its not that the odds are all in this countrys favour: the population density is very less for the huge land area, making providing services like telecom very expensive. the telecom scene is nowhere as good as ours in terms of penetration or cost of service. public transport is abysmal and virtually non existent. (we may well pat ourselves on the back for the sheer coverage and volumes that our public transport systems handle!) the blacks and whites may not have problems living together as earlier, but society is still very fragmented: there are clearly demarcated black population strongholds in housing areas and vice versa. I havent seen that much social mingling of the races either. (if you look at our many layered society, as much as theres constant friction there is also a higher degree of interaction)

south africa has the human rights problems that any country with a large population of poor people would have, but laws have been framed to address their unique situation. if women were traditionally oppressed and deprived of rights, there is a very deliberate and well thought out initiative to set right the situation now. the country, notorious for earlier apartheid atrocities, seems to be genuinely trying to improve conditions for black people now.

the current trend is that of people migrating from self sufficient farms in rural areas to urban poverty - the government seems to have been quick to notice it and start planning for it. as much of the tourism revenue depends on the unique flora and fauna of the region, a law has been passed to guard the indigenous species of the land. introduced plants and animals are discouraged, and there are really well-maintained bioreserves and parks.

so any direction you look in, it hits you pretty hard: these people are really trying.

what was really impressive, was this sense of collective spirit i encountered when speaking to people. its easier to get together for dramatic issues. where its tough, but can make a big difference, is in unglamorous day to day things like garbage disposal and recycling or traffic discipline and car pooling.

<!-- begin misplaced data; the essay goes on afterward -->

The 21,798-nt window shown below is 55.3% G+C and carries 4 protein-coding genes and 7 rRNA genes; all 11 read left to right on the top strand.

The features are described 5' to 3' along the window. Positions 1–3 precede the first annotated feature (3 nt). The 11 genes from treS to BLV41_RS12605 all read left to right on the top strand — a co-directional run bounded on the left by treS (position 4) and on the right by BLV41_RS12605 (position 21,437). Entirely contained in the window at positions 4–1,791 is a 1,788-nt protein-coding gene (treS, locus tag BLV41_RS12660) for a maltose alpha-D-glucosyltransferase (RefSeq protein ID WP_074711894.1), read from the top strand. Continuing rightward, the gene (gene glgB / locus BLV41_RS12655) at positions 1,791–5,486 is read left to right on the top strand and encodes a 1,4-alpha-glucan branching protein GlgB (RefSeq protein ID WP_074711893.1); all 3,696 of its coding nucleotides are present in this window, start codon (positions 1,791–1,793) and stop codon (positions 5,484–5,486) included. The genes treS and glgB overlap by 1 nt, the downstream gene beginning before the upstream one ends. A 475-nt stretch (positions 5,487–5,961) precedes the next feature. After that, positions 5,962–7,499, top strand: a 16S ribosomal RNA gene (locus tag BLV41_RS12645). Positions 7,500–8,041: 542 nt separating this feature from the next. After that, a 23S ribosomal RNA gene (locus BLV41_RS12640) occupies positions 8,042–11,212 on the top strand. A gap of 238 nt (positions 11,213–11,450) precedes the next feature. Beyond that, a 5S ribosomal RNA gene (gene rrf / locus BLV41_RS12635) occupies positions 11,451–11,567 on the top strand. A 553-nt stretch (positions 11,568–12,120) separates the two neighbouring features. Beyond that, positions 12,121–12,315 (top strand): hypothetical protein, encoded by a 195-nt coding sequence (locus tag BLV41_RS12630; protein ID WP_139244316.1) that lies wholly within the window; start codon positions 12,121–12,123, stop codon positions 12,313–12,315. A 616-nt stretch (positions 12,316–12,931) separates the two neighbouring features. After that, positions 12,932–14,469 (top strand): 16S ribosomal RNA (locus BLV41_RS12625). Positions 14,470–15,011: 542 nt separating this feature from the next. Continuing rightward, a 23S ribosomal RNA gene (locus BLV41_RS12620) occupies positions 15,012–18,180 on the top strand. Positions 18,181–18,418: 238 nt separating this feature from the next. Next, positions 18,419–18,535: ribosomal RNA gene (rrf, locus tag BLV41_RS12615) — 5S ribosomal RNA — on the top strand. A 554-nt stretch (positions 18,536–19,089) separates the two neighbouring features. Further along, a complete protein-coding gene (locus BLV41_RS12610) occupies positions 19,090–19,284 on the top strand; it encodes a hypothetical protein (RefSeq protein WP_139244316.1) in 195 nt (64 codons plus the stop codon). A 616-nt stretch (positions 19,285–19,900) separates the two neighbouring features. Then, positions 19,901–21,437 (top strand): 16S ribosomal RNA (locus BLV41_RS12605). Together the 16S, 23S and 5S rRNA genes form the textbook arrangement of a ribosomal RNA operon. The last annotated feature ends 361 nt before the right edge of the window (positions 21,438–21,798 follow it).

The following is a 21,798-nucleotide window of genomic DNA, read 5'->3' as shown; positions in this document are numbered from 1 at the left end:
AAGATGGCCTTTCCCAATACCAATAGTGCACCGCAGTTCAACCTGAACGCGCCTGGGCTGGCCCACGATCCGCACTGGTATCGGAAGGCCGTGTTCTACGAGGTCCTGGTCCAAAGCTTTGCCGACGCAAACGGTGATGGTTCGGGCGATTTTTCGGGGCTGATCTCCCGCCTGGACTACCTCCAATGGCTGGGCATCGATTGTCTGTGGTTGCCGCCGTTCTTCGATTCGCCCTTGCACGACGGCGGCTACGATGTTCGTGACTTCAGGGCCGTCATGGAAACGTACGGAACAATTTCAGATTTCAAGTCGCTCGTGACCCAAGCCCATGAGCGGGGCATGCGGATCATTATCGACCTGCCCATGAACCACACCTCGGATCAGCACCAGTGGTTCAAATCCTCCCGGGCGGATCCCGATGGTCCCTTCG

this place leaves me feeling totally bewildered. why not us? why cant we do these small things to improve the lives of our people? it may sound trite and too simplistic a question, but right now, i really am totally puzzled. i don't care too much for the nation - boundary thing, but as countries go, i honestly think we've an awesome one. it has to be possible people – come on! lets get our act together!!



Blogger Sea and Sky said...

South Africa has done quite a few innovative things... which the rest of the world probably only talks about in intellectual circles. TRC (truth and reconciliation commission) is one of the most courageous and "outta the box" examples of restorative justice... something that'll keep amazing people and make them wonder - "if they can, why can't we"... guess that's what's called evolution!

6:36 am  
Blogger Bombay said...

nice writing,
- m

10:13 am  
Blogger morpheus said...

oy madcap....if u get this...u owe me a mail..especially after ive been to the NATIONAL ART GALLERY here !!!! he he.

12:20 am  
Blogger sensiblystoned said...

absurdity from an "intelligent" education board

thought you would be interested in reading it.

8:44 am  
Blogger Jake said...

and we dont have any new posts coming our way ?

8:10 pm  
Blogger M (tread softly upon) said...

Very nice. You are my window into a nation unknown...thanks!

6:35 am  
Blogger Sridhar said...

bhedu, post nahin? snail chasing?

9:48 am  
Blogger S. said...

even for a bloated ego like urs, 2 requests for the next post should be enough.......but here's a third one just in case.........WHERE'S THE NEXT POST?

5:20 pm  
Blogger m. said...

hullo all, and thanks a lot for dropping by - except misha ie (lady, im counting days for you to return so i can clobber you!!lol)

erm. new post. coming... coming... unfortunately vulgar considerations like work are cramping my style! :D

8:03 pm  

Post a Comment

<< Home

Visit to help prevent environmental destruction.
Creative Commons License
This blog's content is protected. Whack this and you get whacked.